For a long time, scientists didn’t know who invented the wheel. It seemed like a simple enough idea—a circular object that rotates on an axle. But this basic technology is much more complex than it first seems, and it didn’t just change human transportation, but also farming, war, and even languages.
There’s no way to know who had the original idea for a wheel, but archeological evidence dates the first wheels to around 4000-3500 BC in Mesopotamia. These weren’t the stone age or paleolithic inventions that we usually associate with early humans, but rather a Bronze Age development, after people had already established agriculture and developed cities.
Inventing the wheel was not easy. It required understanding and building large structures—as well as developing road infrastructure, domesticating animals that could pull chariots, and even learning how to make the wheels lighter. It’s possible that the wheel was first conceived and tested long before these other factors came into play, but once it became widely adopted, it helped civilizations expand at an incredible pace.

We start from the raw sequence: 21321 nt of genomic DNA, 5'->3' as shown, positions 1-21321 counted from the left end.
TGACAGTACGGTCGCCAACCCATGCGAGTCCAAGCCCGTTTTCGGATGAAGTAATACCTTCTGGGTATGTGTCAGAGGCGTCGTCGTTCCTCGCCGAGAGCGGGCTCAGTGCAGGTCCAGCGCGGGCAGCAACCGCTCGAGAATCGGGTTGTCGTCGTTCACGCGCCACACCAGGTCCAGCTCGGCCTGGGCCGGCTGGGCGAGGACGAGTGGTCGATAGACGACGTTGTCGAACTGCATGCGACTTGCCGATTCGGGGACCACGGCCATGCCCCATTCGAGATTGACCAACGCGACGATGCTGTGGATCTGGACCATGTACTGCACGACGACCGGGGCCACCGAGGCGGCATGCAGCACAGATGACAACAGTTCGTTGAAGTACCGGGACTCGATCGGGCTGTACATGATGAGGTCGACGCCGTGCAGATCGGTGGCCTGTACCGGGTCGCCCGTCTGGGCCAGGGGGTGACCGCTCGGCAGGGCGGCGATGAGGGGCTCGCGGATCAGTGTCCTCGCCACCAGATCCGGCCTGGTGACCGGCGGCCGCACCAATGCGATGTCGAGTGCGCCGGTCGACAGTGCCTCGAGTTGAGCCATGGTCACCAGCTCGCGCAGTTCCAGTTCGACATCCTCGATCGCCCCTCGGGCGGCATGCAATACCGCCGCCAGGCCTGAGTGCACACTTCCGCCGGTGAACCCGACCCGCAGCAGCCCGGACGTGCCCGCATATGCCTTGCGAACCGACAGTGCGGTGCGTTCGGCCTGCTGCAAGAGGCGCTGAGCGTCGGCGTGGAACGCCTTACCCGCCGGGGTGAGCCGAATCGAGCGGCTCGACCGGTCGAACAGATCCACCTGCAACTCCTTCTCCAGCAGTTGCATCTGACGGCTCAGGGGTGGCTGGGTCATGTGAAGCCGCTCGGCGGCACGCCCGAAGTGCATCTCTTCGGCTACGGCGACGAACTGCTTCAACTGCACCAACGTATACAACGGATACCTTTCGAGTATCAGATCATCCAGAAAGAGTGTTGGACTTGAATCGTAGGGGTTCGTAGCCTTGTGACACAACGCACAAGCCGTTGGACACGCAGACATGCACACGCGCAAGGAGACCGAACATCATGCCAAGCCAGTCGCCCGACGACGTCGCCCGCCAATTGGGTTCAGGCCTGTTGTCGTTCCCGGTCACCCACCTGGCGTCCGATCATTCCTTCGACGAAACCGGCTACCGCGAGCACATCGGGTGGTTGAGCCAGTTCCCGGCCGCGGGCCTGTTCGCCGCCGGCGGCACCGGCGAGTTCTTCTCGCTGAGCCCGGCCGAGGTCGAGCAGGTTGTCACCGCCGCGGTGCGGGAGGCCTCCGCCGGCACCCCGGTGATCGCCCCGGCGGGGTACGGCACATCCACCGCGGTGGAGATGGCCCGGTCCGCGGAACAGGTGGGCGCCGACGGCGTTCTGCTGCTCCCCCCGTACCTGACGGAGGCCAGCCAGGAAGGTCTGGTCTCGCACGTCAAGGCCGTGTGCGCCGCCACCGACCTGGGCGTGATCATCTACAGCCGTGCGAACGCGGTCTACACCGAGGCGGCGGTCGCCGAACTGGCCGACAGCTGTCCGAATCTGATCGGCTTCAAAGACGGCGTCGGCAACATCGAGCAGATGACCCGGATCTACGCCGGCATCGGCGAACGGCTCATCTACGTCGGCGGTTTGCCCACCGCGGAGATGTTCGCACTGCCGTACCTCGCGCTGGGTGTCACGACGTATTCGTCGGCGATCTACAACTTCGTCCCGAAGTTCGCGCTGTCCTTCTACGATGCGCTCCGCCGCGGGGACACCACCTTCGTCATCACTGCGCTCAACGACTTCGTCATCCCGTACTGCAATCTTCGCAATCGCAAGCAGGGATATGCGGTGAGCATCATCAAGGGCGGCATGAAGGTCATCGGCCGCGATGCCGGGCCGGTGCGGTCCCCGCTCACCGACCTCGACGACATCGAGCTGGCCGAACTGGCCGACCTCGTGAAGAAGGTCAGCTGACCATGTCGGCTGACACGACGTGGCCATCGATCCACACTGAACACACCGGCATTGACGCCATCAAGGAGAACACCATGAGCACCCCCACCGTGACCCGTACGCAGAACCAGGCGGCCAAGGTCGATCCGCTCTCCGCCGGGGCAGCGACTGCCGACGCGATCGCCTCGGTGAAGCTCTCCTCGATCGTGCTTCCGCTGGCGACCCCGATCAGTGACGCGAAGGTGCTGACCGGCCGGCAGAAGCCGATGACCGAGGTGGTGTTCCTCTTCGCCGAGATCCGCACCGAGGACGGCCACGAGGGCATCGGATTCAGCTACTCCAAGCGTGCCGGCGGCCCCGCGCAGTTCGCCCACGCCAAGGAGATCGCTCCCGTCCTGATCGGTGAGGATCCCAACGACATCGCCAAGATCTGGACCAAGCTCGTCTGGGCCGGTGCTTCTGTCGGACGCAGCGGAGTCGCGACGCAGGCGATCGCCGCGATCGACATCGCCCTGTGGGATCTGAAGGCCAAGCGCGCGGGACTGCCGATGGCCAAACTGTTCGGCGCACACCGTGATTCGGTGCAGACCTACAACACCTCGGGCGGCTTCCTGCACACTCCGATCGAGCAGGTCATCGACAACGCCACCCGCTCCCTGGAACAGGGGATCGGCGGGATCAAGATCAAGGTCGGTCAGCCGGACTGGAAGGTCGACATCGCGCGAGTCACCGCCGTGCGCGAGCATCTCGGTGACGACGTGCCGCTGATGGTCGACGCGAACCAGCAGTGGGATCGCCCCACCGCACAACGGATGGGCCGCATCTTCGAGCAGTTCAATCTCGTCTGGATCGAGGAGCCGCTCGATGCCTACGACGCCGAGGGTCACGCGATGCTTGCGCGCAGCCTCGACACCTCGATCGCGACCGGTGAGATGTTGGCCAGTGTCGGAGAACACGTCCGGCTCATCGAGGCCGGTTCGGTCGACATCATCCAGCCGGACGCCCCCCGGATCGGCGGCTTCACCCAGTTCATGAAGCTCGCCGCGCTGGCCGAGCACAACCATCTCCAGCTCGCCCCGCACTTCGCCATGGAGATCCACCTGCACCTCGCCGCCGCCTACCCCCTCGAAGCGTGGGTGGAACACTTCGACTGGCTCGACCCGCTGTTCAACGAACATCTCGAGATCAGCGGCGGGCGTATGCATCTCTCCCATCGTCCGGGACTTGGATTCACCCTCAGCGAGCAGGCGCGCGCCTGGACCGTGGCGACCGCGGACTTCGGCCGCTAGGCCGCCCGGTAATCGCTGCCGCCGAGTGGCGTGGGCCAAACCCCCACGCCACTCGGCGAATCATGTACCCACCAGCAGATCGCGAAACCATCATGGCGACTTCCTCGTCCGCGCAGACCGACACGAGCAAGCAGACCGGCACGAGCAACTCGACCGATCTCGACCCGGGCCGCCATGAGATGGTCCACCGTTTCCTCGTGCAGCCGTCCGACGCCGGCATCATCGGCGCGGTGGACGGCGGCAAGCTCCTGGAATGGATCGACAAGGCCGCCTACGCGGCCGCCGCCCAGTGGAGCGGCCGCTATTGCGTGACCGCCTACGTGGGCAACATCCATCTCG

Today, the world is full of wheels, including those on Ferris wheels that tower over cities and fairgrounds. But those aren’t the same as the ones that first appeared during the Chicago World’s Fair of 1893, built by George Washington Gale Ferris Jr., a structural engineer from Pittsburgh who inspected the steel for the event.
You’ve heard the idiom “to reinvent the wheel”—used as an admonishment against someone who is trying to duplicate something that has already been created. But there’s a more positive version of the phrase: “Don’t reinvent the wheel.” For example, don’t waste your life by trying to create a schedule that makes no sense.